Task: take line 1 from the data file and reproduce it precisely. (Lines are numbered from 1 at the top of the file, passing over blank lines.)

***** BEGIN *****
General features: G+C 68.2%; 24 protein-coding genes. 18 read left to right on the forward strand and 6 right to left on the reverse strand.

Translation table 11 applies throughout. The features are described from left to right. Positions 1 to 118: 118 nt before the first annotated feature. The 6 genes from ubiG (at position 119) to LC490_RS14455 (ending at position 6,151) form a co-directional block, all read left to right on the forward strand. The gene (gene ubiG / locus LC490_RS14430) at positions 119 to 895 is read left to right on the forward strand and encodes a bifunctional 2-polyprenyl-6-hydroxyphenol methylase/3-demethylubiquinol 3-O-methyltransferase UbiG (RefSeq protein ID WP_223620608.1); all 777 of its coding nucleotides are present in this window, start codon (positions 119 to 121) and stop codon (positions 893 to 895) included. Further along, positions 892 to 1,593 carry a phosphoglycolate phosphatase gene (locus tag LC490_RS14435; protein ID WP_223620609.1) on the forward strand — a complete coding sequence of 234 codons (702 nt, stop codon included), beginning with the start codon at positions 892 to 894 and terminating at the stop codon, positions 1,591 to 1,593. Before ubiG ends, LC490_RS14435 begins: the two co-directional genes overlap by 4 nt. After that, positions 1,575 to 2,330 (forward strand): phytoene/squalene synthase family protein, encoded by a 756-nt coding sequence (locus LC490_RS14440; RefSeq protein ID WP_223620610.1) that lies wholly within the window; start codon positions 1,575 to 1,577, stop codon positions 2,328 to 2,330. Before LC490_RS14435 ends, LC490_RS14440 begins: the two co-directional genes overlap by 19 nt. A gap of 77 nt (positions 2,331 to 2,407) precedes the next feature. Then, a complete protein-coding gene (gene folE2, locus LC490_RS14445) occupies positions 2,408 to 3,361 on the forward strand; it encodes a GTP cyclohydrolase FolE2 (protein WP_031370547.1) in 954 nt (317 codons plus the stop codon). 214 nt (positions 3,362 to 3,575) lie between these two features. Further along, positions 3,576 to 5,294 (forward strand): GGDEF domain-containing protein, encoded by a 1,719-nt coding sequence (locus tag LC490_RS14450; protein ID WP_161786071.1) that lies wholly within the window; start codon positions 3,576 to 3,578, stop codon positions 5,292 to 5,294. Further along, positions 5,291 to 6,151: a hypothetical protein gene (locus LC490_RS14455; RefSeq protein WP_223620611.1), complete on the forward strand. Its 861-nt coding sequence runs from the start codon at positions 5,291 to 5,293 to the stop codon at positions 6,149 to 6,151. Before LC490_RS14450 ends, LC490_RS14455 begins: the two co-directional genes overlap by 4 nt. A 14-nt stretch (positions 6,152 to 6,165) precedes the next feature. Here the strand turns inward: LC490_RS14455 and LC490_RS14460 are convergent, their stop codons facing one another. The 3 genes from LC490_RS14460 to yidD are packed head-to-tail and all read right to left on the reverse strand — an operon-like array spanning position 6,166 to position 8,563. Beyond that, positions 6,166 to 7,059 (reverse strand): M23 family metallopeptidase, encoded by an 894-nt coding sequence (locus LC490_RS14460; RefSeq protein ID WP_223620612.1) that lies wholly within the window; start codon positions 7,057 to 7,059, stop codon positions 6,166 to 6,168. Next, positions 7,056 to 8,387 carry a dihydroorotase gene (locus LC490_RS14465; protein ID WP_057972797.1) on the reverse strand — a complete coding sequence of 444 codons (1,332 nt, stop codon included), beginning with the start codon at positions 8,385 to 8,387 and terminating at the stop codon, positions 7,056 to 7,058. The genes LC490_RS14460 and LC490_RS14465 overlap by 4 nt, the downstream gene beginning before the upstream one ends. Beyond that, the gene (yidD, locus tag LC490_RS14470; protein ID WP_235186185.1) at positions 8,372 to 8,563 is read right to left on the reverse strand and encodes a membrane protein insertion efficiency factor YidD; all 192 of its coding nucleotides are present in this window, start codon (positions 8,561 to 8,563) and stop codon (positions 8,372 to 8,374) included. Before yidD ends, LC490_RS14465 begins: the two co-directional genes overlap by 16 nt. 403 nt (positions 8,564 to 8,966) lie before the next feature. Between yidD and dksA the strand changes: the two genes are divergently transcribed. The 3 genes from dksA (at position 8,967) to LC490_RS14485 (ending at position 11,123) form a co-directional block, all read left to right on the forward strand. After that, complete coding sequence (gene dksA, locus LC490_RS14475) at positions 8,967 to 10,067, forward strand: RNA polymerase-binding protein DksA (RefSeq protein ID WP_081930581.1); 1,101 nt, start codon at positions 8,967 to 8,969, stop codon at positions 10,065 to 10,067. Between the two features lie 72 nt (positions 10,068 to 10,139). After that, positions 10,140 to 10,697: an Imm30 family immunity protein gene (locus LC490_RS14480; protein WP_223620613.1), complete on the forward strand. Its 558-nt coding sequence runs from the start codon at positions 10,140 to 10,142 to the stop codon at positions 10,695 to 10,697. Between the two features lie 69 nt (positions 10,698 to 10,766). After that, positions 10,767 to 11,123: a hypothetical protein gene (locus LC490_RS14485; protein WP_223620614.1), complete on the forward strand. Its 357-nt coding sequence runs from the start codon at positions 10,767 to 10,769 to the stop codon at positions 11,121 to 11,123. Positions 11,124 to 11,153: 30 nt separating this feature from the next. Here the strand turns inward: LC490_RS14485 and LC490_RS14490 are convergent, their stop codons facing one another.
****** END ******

General features: G+C 68.2%; 24 protein-coding genes. 18 read left to right on the forward strand and 6 right to left on the reverse strand.